These numbers struck Roger Sherman as odd. It did not appear to correspond with any rule of numbers he was familiar with, and he quizzed them hard for the basis of their calculations.
William Paterson argued that the slaves are no free agents, have no personal liberty, no faculty of acquiring property, but on the contrary are property themselves, and like other property entirely at the will of the Master. No one counted slaves as the basis for representation in the Virginia legislature.
And if they were not represented in the States to which they belonged, he questioned why they should be represented in the General Government. What this really came down to, Paterson suspected, was an indirect encouragement of the slave trade.
Learn more about William Paterson’s dissent.
The Three-fifths Formula
Paterson’s assault on including slaves in the formula for determining representation stung the slaveholders in the Convention, and especially those from the South, and on July 12, William Davie of North Carolina had had enough.
Davie saw it as a means by some gentlemen to deprive the Southern States of any share of representation for their blacks, and if that was their intention, he said, “North Carolina would never confederate on any terms that did not rate them”—meaning black slaves—“at least as three- fifths. If the Eastern States meant therefore to exclude them altogether, the business was at an end.”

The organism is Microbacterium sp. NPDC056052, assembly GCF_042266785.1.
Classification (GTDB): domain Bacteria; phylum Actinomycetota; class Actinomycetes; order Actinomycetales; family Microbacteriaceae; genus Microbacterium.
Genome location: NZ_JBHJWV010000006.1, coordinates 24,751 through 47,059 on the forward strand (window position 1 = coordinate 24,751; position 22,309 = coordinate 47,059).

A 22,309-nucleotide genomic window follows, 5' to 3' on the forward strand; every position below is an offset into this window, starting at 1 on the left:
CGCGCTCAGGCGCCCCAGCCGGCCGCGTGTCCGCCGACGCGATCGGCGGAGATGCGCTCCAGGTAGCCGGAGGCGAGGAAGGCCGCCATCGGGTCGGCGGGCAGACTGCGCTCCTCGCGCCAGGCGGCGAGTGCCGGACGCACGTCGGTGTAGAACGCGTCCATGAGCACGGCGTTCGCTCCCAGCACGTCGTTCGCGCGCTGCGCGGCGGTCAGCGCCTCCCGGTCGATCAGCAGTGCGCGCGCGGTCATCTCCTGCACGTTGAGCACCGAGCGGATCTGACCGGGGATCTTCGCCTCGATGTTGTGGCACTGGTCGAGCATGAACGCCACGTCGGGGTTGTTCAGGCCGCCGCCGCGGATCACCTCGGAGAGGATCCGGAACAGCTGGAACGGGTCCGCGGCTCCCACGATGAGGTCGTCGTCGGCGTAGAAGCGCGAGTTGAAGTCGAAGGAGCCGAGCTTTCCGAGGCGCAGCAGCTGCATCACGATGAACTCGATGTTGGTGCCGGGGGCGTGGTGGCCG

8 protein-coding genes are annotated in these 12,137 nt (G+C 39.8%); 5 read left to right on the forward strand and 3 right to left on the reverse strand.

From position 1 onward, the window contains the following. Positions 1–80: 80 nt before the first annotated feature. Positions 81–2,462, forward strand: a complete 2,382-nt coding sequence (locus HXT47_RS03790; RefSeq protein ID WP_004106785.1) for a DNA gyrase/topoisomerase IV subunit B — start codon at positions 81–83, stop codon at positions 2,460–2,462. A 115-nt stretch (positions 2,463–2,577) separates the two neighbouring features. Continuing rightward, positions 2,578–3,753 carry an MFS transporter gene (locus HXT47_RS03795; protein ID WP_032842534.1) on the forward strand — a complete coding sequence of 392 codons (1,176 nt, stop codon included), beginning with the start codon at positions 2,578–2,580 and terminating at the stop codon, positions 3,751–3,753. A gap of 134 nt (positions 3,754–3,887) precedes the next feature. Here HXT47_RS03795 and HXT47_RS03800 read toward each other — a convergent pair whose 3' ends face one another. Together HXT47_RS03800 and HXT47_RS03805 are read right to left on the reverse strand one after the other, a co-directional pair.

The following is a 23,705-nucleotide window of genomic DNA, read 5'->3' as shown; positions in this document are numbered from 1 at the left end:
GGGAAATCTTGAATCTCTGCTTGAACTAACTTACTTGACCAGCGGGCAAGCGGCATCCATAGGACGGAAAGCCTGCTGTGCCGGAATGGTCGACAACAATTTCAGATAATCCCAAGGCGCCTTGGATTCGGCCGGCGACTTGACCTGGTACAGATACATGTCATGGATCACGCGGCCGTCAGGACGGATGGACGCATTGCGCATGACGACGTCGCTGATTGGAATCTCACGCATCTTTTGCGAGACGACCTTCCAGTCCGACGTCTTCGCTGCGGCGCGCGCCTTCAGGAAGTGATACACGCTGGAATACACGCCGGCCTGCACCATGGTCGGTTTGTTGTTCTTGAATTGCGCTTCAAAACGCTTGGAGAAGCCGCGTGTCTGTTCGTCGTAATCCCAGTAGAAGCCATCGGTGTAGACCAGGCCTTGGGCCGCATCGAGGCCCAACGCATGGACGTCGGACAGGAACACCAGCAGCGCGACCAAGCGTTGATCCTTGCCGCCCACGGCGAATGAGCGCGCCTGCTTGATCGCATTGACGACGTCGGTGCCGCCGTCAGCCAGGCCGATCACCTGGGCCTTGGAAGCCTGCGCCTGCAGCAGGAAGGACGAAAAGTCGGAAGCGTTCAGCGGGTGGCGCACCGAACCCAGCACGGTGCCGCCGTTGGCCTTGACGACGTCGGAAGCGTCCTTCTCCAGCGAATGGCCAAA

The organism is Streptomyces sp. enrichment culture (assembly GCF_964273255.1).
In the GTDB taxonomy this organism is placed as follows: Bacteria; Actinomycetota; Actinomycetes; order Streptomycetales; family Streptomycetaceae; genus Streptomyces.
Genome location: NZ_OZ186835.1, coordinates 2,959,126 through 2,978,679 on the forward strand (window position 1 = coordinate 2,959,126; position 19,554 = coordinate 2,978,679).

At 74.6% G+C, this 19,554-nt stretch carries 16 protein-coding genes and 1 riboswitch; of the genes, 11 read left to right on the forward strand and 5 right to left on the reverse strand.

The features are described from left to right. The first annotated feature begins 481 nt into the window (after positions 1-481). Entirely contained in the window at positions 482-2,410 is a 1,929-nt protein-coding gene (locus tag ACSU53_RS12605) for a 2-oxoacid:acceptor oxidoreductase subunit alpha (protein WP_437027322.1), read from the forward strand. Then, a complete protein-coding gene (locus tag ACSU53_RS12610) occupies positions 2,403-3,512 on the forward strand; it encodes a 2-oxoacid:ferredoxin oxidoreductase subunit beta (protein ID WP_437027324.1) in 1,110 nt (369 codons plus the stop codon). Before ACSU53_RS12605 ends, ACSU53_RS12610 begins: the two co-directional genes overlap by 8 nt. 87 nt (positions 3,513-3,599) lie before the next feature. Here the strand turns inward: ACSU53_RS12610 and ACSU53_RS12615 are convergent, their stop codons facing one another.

Three-fifths was the formula which had been used under the Articles of Confederation for assessing contributions from the states, and no one less than Edmund Randolph rose to support Davie.
Again, tempers mounted, and Gouverneur Morris frankly declared that the people of Pennsylvania will never agree to a representation of slaves, by any fifths. Just as vehemently, Pierce Butler of South Carolina responded that a three-fifths representation of slaves was absolutely necessary.
Report of the Grand Committee
When the entire report of Gerry’s Grand Committee finally came to a vote on July 16, it still embodied the fundamental proposition that there would be an equality of votes in the second branch.
The number of representatives in the lower house was now set at 65, based strictly on population, with a census to be taken every 10 years to provide data for adjustments. It was far from unanimous.
In the voting, five states were in favor: Connecticut, Delaware, New Jersey, Maryland, and North Carolina. Four were against: Pennsylvania, Virginia, South Carolina, and Georgia. And the Massachusetts delegation split down the middle.
However, any determination of what fraction of the slave population—if any—would be used for calculating representation in the future was left unresolved.
Common Questions about Weightage of Slave Population in the Grand Committee’s Report
Slave labor was introduced in Chesapeake in the 17th century largely as a labor mechanism for growing tobacco, which was a very labor intensive agricultural product.
Paterson argued that no one counted slaves as the basis for representation in the Virginia legislature. And if they were not represented in the States to which they belonged, he questioned why they should be represented in the General Government.
The report of Gerry’s Grand Committee was supported by following five states: Connecticut, Delaware, New Jersey, Maryland, and North Carolina.